Leaf spot and melting out in turf
Leaf spot and melting out are two turf diseases with similar symptoms, caused by different fungi. Melting out is caused by Drechslera poae and leaf spot by Bipolaris sorokiniana. Both fungi survive winter in infected plant material. In the spring and later in the fall, during cool, wet weather, melting out becomes a problem, while leaf spot usually occurs in mid-summer, when the weather is warm and damp. Melting out becomes a problem during cool, wet weather in the spring and fall.
Symptoms of both diseases start out as water-soaked (dark green) spots on the grass blades. The spots later turn tan with purple to dark brown margins. Spots are elliptical and may extend the width of the leaf. Multiple spots on a leaf often cause death of the grass blade. Leaf infections may eventually progress down the blade and into the crown and roots. Once the fungus reaches the crown and roots, the entire plant may be killed, causing large areas of grass to thin. Infected areas are irregularly shaped, and range in size from several inches to several feet in diameter. Severe infections may cover the entire lawn.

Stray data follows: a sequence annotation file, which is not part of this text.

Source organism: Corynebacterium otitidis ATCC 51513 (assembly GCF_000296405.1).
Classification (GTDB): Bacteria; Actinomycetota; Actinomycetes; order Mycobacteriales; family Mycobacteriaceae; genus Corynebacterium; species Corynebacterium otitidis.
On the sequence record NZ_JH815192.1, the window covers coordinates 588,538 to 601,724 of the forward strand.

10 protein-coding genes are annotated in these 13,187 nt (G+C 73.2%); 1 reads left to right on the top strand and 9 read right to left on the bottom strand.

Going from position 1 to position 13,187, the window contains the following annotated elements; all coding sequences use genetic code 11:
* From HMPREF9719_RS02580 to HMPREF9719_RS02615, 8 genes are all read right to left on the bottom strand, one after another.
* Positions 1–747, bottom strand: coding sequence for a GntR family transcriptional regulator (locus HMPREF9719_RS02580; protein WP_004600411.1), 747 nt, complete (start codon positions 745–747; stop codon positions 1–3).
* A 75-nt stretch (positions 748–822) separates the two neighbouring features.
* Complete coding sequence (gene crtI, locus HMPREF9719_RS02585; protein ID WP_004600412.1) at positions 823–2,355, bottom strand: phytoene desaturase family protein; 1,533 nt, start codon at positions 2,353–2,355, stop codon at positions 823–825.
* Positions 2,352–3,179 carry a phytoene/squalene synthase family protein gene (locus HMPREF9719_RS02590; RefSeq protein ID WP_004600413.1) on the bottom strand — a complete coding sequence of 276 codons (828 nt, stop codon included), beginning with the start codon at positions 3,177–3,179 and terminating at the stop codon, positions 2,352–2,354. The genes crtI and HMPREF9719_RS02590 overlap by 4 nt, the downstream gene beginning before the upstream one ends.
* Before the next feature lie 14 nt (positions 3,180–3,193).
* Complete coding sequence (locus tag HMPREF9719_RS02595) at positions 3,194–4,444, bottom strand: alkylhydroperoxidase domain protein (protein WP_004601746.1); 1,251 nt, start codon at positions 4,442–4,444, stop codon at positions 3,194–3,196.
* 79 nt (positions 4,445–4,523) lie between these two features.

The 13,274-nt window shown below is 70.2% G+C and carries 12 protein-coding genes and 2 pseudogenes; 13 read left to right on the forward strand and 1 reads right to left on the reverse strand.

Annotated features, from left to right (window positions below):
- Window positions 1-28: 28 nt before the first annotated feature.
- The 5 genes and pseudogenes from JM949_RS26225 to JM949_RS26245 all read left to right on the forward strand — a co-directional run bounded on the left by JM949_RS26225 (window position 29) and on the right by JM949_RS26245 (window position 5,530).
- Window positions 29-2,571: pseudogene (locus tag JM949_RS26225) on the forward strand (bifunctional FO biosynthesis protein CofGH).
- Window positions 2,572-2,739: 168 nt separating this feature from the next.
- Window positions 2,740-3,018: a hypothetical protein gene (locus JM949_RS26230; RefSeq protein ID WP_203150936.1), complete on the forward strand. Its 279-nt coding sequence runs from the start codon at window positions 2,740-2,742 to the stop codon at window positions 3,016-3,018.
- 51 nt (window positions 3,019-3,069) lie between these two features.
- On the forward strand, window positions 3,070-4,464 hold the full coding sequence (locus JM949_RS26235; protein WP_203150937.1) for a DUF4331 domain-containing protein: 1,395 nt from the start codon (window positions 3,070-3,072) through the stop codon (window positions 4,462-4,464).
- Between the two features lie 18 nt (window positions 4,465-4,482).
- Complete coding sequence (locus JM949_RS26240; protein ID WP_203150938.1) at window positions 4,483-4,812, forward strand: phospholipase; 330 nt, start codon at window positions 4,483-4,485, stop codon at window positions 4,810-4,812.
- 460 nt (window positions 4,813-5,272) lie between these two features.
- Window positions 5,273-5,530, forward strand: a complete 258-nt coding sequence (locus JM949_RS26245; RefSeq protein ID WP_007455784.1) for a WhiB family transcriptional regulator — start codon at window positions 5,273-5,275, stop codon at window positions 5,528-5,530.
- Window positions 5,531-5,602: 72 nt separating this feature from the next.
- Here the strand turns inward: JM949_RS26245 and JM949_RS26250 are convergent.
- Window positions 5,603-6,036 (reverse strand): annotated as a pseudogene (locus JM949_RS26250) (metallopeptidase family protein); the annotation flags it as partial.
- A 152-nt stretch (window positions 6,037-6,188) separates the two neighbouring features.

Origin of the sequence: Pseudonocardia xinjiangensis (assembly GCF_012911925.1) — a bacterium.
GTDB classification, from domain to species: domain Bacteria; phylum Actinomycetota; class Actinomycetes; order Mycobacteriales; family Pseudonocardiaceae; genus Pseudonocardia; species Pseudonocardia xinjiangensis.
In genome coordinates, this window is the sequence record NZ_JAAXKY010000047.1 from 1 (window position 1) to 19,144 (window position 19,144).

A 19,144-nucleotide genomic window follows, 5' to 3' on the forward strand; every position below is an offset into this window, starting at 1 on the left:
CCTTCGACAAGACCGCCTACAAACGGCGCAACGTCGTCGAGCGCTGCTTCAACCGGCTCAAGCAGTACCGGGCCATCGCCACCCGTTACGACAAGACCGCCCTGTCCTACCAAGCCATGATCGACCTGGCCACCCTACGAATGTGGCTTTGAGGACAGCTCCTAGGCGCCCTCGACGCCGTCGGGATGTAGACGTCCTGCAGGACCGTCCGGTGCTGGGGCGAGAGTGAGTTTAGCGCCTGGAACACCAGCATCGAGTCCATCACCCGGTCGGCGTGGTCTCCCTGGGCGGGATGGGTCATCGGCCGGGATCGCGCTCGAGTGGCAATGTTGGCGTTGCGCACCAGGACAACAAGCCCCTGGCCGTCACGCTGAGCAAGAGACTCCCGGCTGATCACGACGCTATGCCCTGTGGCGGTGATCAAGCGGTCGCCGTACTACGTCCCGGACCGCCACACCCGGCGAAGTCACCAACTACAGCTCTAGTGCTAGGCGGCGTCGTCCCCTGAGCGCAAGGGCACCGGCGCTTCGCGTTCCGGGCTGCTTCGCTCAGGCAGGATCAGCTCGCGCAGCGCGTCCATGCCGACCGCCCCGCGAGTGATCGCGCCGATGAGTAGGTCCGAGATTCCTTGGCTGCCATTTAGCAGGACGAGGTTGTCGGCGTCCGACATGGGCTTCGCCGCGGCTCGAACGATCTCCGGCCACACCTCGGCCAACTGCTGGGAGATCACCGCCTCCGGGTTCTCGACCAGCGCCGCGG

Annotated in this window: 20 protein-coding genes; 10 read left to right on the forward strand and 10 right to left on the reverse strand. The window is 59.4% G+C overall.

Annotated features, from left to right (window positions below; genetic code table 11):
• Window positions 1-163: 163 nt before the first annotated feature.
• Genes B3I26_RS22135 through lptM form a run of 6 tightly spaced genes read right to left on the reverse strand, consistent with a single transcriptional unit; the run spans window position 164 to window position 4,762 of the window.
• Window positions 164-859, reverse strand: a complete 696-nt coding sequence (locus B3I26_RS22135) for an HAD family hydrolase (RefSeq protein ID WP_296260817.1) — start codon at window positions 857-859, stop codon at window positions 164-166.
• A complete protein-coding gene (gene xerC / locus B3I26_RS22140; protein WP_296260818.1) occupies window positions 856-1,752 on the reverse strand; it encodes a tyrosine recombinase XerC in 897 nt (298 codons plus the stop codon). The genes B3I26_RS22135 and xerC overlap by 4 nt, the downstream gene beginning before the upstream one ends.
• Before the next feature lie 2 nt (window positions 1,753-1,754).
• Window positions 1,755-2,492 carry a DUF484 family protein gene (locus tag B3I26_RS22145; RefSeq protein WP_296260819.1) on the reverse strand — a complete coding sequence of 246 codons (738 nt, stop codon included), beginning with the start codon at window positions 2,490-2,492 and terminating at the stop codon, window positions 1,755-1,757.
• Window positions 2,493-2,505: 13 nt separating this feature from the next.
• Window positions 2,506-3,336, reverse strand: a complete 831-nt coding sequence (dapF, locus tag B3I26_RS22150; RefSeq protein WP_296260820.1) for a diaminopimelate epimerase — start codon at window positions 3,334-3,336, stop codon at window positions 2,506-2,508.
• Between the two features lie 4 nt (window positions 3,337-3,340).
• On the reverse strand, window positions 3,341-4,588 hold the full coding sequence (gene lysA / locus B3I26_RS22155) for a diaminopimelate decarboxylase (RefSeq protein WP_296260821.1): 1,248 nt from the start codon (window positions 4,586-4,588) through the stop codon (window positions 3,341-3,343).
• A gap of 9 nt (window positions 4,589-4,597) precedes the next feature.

Proper maintenance is the most effective way to control melting out and leaf spot. Water lawns during dry periods and properly fertilize. Dethatch lawns as needed, maintaining a thatch layer of less than ½ inch. Shade, heavy nitrogen fertilization, excess thatch, mowing too low, and overuse of broadleaf herbicides can stress turf and stimulate plant disease. Control is difficult once the disease becomes established. Fungicides may aid in control if applied in early spring or when leaf spots first become apparent. Chlorothalonil (Daconil 2787) and thiophanate-methyl (Cleary's 3336) are currently labeled for homeowner use.
Lamey, H. A., Ash, C. L., and Steinstra, W. C. 1983. Lawn Diseases. Minnesota Extension Service publication AG-FO-3386. pp 8.
Turgeon, A. J. 1991. Turfgrass Management, third edition. Prentice Hall. pp 418.
2000, Revised by Chad Behrendt and Crystal Floyd